UPDATE: I've put the code for my proof-of-concept websocket+sinatra server on my github.
As I mature as a person and as a programmer, I keep going back and updating my little projects so that the lessons I've learned and the new techniques I've picked up are best reflected. The past few days have seen that process happen with Chatterböxen. The process has not yet finished but I've been promising a blog entry about my progress so whatever.
The next ChatterbÃ¢Ë†Å¡Ã¢Ë†â€šxen will use web sockets, when available. This is the big one, y'all. I have begun to write a new backend for ChatterbÃ¢Ë†Å¡Ã¢Ë†â€šxen, a websocket server written with the EventMachine library for Ruby. Instead of the AJAX calls Sinatra handled before, most of the application logic will be moved into EventMachine. This will mean a much more responsive feel to the site, as you won't need to wait for the next AJAX request to come back to see new chats or events that happen. Also, the various race conditions associated with the asynchronous nature of AJAX (that's the first "A" in it, after all) will be a thing of the past. I currently have a working proof-of-concept that manages multiple sockets to multiple chat rooms and gives events for users entering/leaving the room. That code will find its way onto my Github account tomorrow, most likely. I'm still tinkering with it.
Websockets are a new feature proposed for HTML5, and I realize I'm jumping far ahead by supporting them now at this early date, but I believe that websockets are the ideal implementation for an application like ChatterbÃ¢Ë†Å¡Ã¢Ë†â€šxen, they're how I would have implemented it if I had written it in Flash, and speaking of which for non-HTML5 folks there will be a Flash-based workaround when I'm done. As always, I do not in any way guarantee that this will look or work or feel the same in Internet Explorer.
The new ChatterbÃ¢Ë†Å¡Ã¢Ë†â€šxen is more object-oriented, with a persistent data model. The old ChatterbÃ¢Ë†Å¡Ã¢Ë†â€šxen used Memcache as its data store, essentially treating it like a key/value database. Aside from being inefficientÃ¢â‚¬Å¡Ãƒâ€žÃƒÂ®with each read or write requiring a serialize or unserialize of some complex data structureÃ¢â‚¬Å¡Ãƒâ€žÃƒÂ®this setup was volatile, meaning the chats were not guaranteed to stick around in memory forever. This was actually a feature of ChatterbÃ¢Ë†Å¡Ã¢Ë†â€šxen, as part of its allure is the ephemerality of the conversation. My intent was never to have the chats randomly disappear, though, and due to various memory leaks I'm sure were in ChatterbÃ¢Ë†Å¡Ã¢Ë†â€šxen's last revision, the memcache server would reset everything sometimes. Though a minor annoyance, this meant users were sometimes greeted with only the words "Welcome to ChatterbÃ¢Ë†Å¡Ã¢Ë†â€šxen!" and nothing more, even though there had been conversations in there perhaps just hours before.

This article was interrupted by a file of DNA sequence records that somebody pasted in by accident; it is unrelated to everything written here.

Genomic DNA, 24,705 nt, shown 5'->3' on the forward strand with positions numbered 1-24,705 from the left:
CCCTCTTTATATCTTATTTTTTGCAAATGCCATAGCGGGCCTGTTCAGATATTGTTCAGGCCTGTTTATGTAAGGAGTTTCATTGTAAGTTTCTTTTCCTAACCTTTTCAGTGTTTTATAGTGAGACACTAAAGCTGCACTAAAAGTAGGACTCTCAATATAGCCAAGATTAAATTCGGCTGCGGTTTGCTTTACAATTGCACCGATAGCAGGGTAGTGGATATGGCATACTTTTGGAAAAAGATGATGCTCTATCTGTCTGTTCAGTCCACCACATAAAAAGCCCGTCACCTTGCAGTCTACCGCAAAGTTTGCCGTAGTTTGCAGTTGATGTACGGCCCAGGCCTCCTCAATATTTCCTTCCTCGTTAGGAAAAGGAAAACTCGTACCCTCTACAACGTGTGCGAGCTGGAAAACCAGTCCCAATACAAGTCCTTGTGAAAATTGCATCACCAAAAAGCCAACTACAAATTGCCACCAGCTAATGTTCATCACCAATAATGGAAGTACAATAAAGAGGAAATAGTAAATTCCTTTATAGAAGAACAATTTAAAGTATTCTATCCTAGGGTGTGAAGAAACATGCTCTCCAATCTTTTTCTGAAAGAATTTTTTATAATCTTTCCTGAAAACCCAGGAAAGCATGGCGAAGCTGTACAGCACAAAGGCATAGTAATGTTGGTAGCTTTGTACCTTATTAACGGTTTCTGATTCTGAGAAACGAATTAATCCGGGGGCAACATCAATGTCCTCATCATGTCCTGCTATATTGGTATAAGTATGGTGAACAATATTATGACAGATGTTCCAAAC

The old ChatterbÃ¢Ë†Å¡Ã¢Ë†â€šxen also only used arrays and hashes to store the chats and all the information about the rooms and everything. Though this worked great, and was well-suited for the serialization I was doing in memcache, it's not really object-oriented. Ruby is a pure object-oriented language and I knew I could really clean up some of the semantics of the code by separating out this functionality into classes. I chose to include the DataMapper::Resource module in these so that I could take advantage of DataMapper, with a Redis backend attached to that. Redis is very similar to memcache but acts like a database and periodically saves its data to disk so that it's persistent. This is all part of my effort to make ChatterbÃ¢Ë†Å¡Ã¢Ë†â€šxen a little prettier if prospective employers want to look at it, which I hope that they would.
It's a thoroughly useless web application, but I am extremely proud of it. ChatterbÃ¢Ë†Å¡Ã¢Ë†â€šxen is the longest-lived of my projects, having been originally conceived the year I first moved to Chicago. The original ChatterbÃ¢Ë†Å¡Ã¢Ë†â€šxen 0.1, written in PHP, was written shortly thereafter. The current incarnation, written using the Sinatra framework, in Ruby, is a couple of years old now and spent a brief moment as a Ruby on Rails app before I learned about Sinatra and realized it was far better suited for this. ChatterbÃ¢Ë†Å¡Ã¢Ë†â€šxen is only about 300 lines of Ruby code in total. How awesome is that? Stay tuned for more, space cadets; it's coming.